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Incorporate some feedback from Aled Sage
* configuration-sensor-effectors.md: reword for clarity
* lifecycle-managementcontext.md: Brooklyn does not support that feature
* execution.md: idem
* dependent-configuration.md: acknowledge the potential for deadlocks
* application-parent-membership.md: expand the example
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infrastation committed Sep 2, 2019
1 parent 11112d3 commit faf1ac9be629caae6aa1fe98c64059c12f8cf32e
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@@ -15,8 +15,17 @@ For example, an application may be the parent of a web cluster; that cluster in
In the management console, this is represented hierarchically in a tree view.

A parallel concept is that of ***membership***: in addition to one fixed parent,
and entity may be a ***member*** of any number of special entities called ***groups***.
an entity may be a ***member*** of zero or more ***groups*** (a "group" is a special kind of entity).
Membership of a group can be used for whatever purpose is required;
for example, it can be used to manage a collection of entities together for one purpose
(e.g. wide-area load-balancing between locations) even though they may have been
created by different parents (e.g. a multi-tier stack within a location).
it is commonly used to manage a collection of entities together for one purpose.

For example, a group could be used to indicate the targets for a load balancer, getting
the address of each. These targets do not need to have the same parent (e.g. the members
may have been deployed in different locations, where the 'parent' hierarchy mirrors the
different locations).

Another example would be deployment of a set of VMs where there is a "sidecar" logging
process on each VM. The parent hierarchy could be a top-level cluster with a child entity
per VM. Under each of these VM entities there could be two child entities for the two
processes. There could then be a "group" entity whose members were all the sidecar
logger entities.
@@ -27,9 +27,10 @@ in the entity's interface is the recommended mechanism for exposing configuratio

***Sensors*** (activity information and notifications) and ***effectors*** (operations that can be invoked on the entity) are defined by entities as static fields on the `Entity` subclass.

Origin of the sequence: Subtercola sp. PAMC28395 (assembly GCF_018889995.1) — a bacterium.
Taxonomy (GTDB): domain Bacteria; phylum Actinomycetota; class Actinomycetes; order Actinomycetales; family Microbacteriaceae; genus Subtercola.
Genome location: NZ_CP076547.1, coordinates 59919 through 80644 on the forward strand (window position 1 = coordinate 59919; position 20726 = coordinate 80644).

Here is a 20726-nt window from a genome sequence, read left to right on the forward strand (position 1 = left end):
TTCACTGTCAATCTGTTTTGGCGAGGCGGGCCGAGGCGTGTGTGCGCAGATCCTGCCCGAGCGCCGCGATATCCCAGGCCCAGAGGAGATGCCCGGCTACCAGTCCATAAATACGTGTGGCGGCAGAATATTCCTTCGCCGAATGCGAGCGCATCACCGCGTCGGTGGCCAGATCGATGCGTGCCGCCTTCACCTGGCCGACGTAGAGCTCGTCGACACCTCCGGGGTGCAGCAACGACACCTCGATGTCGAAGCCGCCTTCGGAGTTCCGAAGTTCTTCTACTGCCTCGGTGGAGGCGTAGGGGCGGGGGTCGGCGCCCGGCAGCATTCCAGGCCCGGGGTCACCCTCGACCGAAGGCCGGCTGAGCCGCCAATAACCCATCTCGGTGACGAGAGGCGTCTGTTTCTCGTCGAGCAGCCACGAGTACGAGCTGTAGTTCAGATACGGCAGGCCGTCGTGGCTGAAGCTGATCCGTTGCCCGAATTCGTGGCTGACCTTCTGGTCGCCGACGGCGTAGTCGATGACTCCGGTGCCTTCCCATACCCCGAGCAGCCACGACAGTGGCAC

Sensors can be updated by the entity or associated tasks, and sensors from an entity can be subscribed to by its parent or other entities to track changes in an entity's activity.
Sensors can be updated by the entity or associated tasks – each update generates an event. An entity can subscribe to sensor events from itself or other entities.
A common pattern is for an entity to subscribe to its children (or for a group to subscribe to its members), to aggregate the sensor data and to respond to those events.

Effectors can be invoked by an entity's parent remotely, and the invoker is able to track the execution of that effector. Effectors can be invoked by other entities, but use this functionality with care to prevent too many managers!
Effectors can be invoked by an entity's parent, and the invoker is able to track the execution of that effector. Effectors can also be invoked by other entities, but use this functionality with care to prevent too many managers!

An entity consists of a Java interface (used when interacting with the entity) and a Java class. For resilience, it is recommended to store
the entity's state in attributes (see `getAttribute(AttributeKey)`). If internal fields are used then the data will be lost on brooklyn
@@ -28,4 +28,7 @@ Typically this does the right thing, blocking when necessary to generate the rig
without the developer having to think through the order, but it can take some getting used to.
Be careful not to request config information until really necessary (or to use non-blocking "raw" mechanisms),
and in complicated situations be ready to attend to circular dependencies.
Trying to resolve a circular dependency leads to a deadlock in those activities. The presence of such deadlocks can
be seen by viewing the web-console's 'activities' tab of the (hung) entities – it will show what the executing
activities are waiting for. Automated detection/alerting of deadlocks is currently not supported in Brooklyn.
The management console gives useful information for understanding what is happening and resolving the cycle.
@@ -7,7 +7,6 @@ All processing, whether an effector invocation or a policy cycle, are tracked as
* active and historic processing can be observed by operators
* the invocation context is available in the thread, to check entitlement (permissions) and maintain a
hierarchical causal chain even when operations are run in parallel
* processing can be managed across multiple management nodes

Some executions create new entities, which can then have tasks associated with them, and the system will record, for example, that a start effector on the new entity is a task associated with that entity, with that task
created by a task associated with a different entity.
@@ -32,8 +32,6 @@ Typically a Brooklyn deployment has a single management context which records:

In a multi-location deployment, management operates in all regions, with brooklyn entity instances being mastered in the relevant region.

When management is distributed a Brooklyn deployment may consist of multiple Brooklyn management nodes each with a ``ManagementContext`` instance.

<!-- TODO - Clarify the following statements.
The management context entity forms part of the management plane.
The management plane is responsible for the distribution of the ``Entity`` instances across multiple machines and multiple locations,

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